A good friend of mine, Dr. Bill Dyment generously sent me a copy of his new book that he co-wrote with Dr. Marcus Dayhoff entitled “Fire Your Excuses”  It only took a couple of chapters to realize that this book could change a person’s life. I immediately recognized all the excuses from listening to clients in the counseling room. Unfortunately, I also acknowledged many of them from my own life and how they produce feelings of shame. 
Consider this book an invitation to take a close up look at your life.


Do you have a ready list of excuses that you pull out regularly?
As a kid, I hated doing yard work. I was somewhat overweight, unmotivated, and it was a power struggle between me and my dad. So when I looked at the acres of pine needles I needed a breakthrough. Using some tips from the book I approached the task.
  • I first had to adjust my way of thinking. I was thinking negatively, and I realized it was an emotional component left over from my childhood. Once into the raking, I actually enjoyed it. Dealing with a past hurt or struggle might be your first step. 
  • I couldn’t finish it all in the time allotted, so I tackled what I thought was the most important first, not just the most noticeable. That turned out to be the stuff closest to structures. What is the most significant area of your life that needs attention right now? 
  • I set goals and stuck to them. I didn’t allow myself to be distracted. I didn’t overdo it, so I wouldn’t get discouraged. You might need to have a coach to help you set realistic goals, and a team to push you when you want to quit.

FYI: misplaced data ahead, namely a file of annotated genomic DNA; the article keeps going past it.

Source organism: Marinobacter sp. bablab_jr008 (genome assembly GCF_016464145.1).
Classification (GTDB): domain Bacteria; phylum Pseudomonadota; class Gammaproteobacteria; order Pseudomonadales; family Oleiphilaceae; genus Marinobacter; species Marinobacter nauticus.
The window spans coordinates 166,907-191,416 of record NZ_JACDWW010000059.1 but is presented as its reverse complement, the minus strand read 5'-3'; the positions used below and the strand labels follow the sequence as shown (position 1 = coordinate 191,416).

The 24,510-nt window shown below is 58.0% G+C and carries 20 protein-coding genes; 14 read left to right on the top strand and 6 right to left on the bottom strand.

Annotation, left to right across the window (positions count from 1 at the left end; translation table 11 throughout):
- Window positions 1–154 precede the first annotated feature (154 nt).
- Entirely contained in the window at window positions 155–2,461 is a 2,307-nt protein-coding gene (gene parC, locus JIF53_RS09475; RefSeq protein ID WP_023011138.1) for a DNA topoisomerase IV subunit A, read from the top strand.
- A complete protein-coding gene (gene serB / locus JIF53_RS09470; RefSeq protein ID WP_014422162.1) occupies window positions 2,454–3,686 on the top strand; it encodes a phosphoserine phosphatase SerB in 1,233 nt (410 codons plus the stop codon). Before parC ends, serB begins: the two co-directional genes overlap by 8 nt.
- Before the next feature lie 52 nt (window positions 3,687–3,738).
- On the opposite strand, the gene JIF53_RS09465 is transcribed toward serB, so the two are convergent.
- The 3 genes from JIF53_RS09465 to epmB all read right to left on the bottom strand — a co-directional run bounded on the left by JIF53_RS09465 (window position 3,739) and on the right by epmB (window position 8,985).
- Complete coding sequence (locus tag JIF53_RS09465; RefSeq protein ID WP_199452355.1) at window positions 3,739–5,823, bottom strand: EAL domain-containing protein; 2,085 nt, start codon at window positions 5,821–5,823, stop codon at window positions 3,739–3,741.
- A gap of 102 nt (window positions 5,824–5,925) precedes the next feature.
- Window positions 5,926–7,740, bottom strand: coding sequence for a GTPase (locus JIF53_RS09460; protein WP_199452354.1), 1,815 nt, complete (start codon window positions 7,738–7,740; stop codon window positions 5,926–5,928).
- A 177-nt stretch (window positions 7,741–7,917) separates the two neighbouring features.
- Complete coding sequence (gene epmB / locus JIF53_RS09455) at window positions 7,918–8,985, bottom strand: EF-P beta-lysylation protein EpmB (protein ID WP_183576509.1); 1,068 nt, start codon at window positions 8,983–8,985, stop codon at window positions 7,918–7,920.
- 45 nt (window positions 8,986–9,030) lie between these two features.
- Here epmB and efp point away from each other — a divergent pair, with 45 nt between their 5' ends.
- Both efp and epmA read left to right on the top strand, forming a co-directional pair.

Is this what the book is about? Well, actually it’s just a little corner of it. It’s about dealing with all the areas of life where we are likely to make excuses: blind spots, health, finances, time management, career, social connections, serving, and communication. So many of these areas are hard to face alone, but not facing them is like leaving those pine needles to build up until disaster finally comes and the loss is terrible. There is even a free assessment online to help you get started at FireYourExcuses.com.  

Brene Brown Video On Vulnerability

It is entirely possible that I am one of the last on the planet to be aware of this TED talk. And if so you can all just laugh (with) me. But I suspect that there will be many that will be challenged and blessed by Brene Brown’s short, but powerful video.

For me, I am particularly grateful that I learned about Brene Brown from a couple of my counseling clients.

Two days in a row I was directed to listen to her TED talks — this one on vulnerability and another on shame. I am grateful because I am committed to not only teach, but to also learn from my younger friends. Over the years I have gained many valuable insights and been referred to excellent books and resources by not giving in to a kind of arrogance of age. Oh, wait, I guess I am talking about vulnerability here — admitting I don’t know everything — that I don’t have the market cornered on wisdom and knowledge, even in my selected field.

The phrase we have always used is “having a teachable spirit”. 

For some it may be hard to be vulnerable in this area. It may trigger feelings of inadequacy and shame. Sort of like what the video is addressing. But I see it as an indicator of growth, of maturity.

Are you comfortable and secure in your inadequacies? Can you freely admit them without shame?

I made so many spiritual connections that were implicit, but obvious in this video. Take a listen and tell me what you think.